If you’re the kind of person who lives for music and possesses a knack for entertaining a crowd, starting a DJ business could be a great way to make extra money. Though the idea of running a business can be intimidating to some, freelance DJ work is an excellent way to ease into the waters of entrepreneurship for the right individual. With a little bit of forward planning and healthy dose of self-confidence, owning a thriving DJ business is well within your reach.
Settle On a Niche
There are quite a few different types of DJs out there and just as many ways for them to capitalize on their unique artistic skills. Some prefer to work formal engagements like weddings, dances and corporate events. Others are more comfortable working in less structured environments such as bars and nightclubs. Most working DJs typically do a little bit of both, and there’s no reason why you should limit yourself professionally. However, narrowing your focus to a particular specialty is the best way to maximize profits.
Equipment, Software & Funding
The biggest expense out the outset will be professional DJ hardware. You’ll need turntables, microphones, mixers, amplifiers, speakers, high-quality headphones and effects lighting to put on a good show. Nowadays, many DJs use computers to mix and match their playlists rather than bulkier and more expensive equipment. Professional DJing software can be had for free if you opt for an open source solution like Mixxx. Finally, you’ll need an extensive library of music that’s been acquired legally. If you need financial assistance to get started, taking out a small business loan may be an option.
Breaking Into the Business
Building a reputation as a local DJ will take both time and effort before you start to see serious results. Oftentimes, it makes sense to offer your services for free or at a significant discount to increase your name recognition. Think of it as investing “sweat equity” in your burgeoning business. You’ll probably need to rely on friends and acquaintances to land those first few crucial gigs, which is why networking is so critical. Once you’ve gained some business inertia, keeping the ball rolling will become much easier.
Expanding Your Operation
Marketing your DJ services has never been easier than it is today thanks to the Internet. This also means that the competition for paying jobs has never been more fierce. You’ll need to think outside the box and come up with a unique advertising angle to stand apart from the crowd. Social media engines like Google Places for Business, Facebook and Yelp and can work wonders for your business if you know how to leverage them effectively. Once you’ve gotten a few positive online reviews under your belt, you’ll find that attracting new customers takes far less effort.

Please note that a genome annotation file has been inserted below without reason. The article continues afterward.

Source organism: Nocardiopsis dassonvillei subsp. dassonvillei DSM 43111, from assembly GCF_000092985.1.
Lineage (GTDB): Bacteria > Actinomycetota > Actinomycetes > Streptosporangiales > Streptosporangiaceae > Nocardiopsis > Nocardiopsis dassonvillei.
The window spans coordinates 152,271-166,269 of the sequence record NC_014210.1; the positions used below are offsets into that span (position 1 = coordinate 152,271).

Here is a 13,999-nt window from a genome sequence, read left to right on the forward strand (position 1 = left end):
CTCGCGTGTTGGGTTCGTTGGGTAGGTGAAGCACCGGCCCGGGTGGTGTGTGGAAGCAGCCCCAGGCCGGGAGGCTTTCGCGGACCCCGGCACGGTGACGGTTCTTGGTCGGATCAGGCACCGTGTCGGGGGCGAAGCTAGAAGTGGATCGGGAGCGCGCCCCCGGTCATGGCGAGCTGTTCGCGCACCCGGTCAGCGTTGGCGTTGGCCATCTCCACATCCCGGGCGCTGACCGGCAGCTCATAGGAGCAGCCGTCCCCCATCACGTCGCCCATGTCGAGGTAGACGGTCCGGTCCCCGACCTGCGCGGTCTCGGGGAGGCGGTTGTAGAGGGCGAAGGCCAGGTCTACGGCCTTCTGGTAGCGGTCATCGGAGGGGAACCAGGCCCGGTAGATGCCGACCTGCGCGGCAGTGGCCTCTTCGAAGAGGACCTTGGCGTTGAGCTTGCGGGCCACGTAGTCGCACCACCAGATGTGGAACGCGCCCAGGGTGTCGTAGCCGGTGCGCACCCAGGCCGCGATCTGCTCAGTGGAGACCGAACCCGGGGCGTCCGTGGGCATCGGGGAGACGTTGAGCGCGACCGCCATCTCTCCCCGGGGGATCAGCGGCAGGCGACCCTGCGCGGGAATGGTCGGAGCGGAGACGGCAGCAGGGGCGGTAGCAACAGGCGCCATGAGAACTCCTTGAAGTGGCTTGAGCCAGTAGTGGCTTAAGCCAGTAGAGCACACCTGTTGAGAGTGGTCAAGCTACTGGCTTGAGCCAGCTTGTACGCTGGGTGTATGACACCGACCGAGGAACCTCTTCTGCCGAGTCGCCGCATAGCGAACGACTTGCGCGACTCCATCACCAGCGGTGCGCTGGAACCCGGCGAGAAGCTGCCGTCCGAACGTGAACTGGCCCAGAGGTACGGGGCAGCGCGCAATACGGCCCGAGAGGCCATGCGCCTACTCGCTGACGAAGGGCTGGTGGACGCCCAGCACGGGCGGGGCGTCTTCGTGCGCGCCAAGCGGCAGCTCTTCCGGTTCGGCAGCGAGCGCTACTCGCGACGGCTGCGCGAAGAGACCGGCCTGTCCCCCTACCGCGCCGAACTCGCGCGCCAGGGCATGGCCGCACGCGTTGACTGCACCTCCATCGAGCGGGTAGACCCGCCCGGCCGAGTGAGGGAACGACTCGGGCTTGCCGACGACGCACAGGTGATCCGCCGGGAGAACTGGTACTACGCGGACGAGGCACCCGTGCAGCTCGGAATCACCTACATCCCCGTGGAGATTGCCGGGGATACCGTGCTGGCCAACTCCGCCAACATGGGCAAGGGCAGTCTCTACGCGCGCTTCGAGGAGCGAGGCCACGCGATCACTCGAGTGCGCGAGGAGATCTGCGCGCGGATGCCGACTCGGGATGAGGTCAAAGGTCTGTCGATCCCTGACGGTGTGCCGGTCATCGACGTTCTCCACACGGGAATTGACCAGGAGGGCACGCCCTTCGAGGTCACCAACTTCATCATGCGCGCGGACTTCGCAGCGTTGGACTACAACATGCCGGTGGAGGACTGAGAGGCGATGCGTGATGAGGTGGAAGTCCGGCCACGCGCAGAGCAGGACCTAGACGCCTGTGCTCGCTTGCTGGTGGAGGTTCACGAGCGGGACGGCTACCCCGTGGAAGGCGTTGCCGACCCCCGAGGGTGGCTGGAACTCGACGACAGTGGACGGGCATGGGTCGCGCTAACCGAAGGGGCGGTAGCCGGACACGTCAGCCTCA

Managing Your Business & Honing Your Craft
For a solo DJ, there’s not much paperwork to deal with outside of taxes, a business license and the occasional noise permit. Registering your DJ business as an LLC or S Corporation has an advantageous move when it comes to diminishing potential liabilities and putting a professional face on your company. If you’d like to get to a point where you’re making serious money, improving your act with every performance is a must. Putting together demo tapes and distributing them online is a great way to improve your skills and advertise yourself.
Final Words of Advice
As with any new venture, turning a DJing hobby into a business requires a bit of experimentation on your part to see what works best. Until you find a comfortable groove for yourself, it’s advisable to accept just about any job that comes your way. Even if you find that you’re not a great match for a particular type of function, stepping outside of your comfort zone will only make you a better DJ in the end. If you remain optimistic and keep plugging away at it, you can make DJing quite a lucrative enterprise.